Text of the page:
Age may not preclude a player getting paid. Banner said he got a bad rep for it, but his rep was he did not favor paying a lot of money for certain positions, and he did not favor paying guys as they aged. Sheldon Brown once went through a lengthy list of players allowed to depart the Eagles when Banner was there. There was clear belief that Banner didn’t want to pay guys past 30. This may help a guy such as D'Qwell Jackson, a guy the analytics may say not to pay, but a player a football guy such as Farmer might appreciate.

The approach with free agents may really be aggressive. Farmer will have a lot of salary cap space to bring in new players. A year ago, there was a similar situation and the big signees were Paul Kruger and Desmond Bryant. This offseason it may change. And it may open the door for Alex Mack and T.J. Ward to return as well. Farmer wasn't tipping his hand, though, saying only: "We'll do everything in our power to make sure we have the right players for this football team moving forward," he said.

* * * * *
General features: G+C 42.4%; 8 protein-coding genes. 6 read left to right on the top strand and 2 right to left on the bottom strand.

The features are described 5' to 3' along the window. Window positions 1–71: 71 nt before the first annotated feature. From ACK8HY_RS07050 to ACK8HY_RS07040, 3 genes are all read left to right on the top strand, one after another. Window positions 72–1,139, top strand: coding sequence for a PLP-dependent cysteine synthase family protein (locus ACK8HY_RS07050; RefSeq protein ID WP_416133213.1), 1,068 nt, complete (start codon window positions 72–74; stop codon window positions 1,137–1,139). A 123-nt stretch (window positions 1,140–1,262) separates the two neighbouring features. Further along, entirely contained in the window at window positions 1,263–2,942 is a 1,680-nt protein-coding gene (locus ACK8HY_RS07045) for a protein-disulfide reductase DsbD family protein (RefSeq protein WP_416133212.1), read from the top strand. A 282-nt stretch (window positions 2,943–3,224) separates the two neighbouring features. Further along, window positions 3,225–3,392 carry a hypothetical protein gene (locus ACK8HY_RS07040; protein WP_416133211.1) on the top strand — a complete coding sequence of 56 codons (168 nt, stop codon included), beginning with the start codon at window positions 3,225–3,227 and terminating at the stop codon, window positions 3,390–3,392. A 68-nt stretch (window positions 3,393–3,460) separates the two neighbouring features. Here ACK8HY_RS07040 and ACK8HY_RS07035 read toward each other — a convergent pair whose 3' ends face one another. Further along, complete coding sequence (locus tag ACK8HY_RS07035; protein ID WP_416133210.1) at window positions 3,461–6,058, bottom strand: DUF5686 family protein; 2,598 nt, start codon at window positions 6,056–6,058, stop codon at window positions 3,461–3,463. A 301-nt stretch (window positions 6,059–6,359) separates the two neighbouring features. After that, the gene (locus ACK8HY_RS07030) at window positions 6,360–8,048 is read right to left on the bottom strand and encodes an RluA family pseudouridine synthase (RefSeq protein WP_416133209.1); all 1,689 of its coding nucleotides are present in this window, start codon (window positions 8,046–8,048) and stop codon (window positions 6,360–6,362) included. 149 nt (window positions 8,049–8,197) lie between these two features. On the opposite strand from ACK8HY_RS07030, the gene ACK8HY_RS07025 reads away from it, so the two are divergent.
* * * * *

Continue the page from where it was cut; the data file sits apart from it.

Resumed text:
The bottom line. Farmer boiled it down when asked what changes he would try to bring to the Browns. His answer hit the proverbial nail on the proverbial head. "I think we need the most improvement in wins," he said. "We have to find a way to win football games."
When pondering center Alex Mack's and safety T.J. Ward's futures, it's probably important to remember Mike Adams' foray into free agency.

Adams is a former Cleveland Browns safety now starting for the Denver Broncos and will play in the Super Bowl on Sunday against the Seattle Seahawks.

[+] EnlargeMike Adams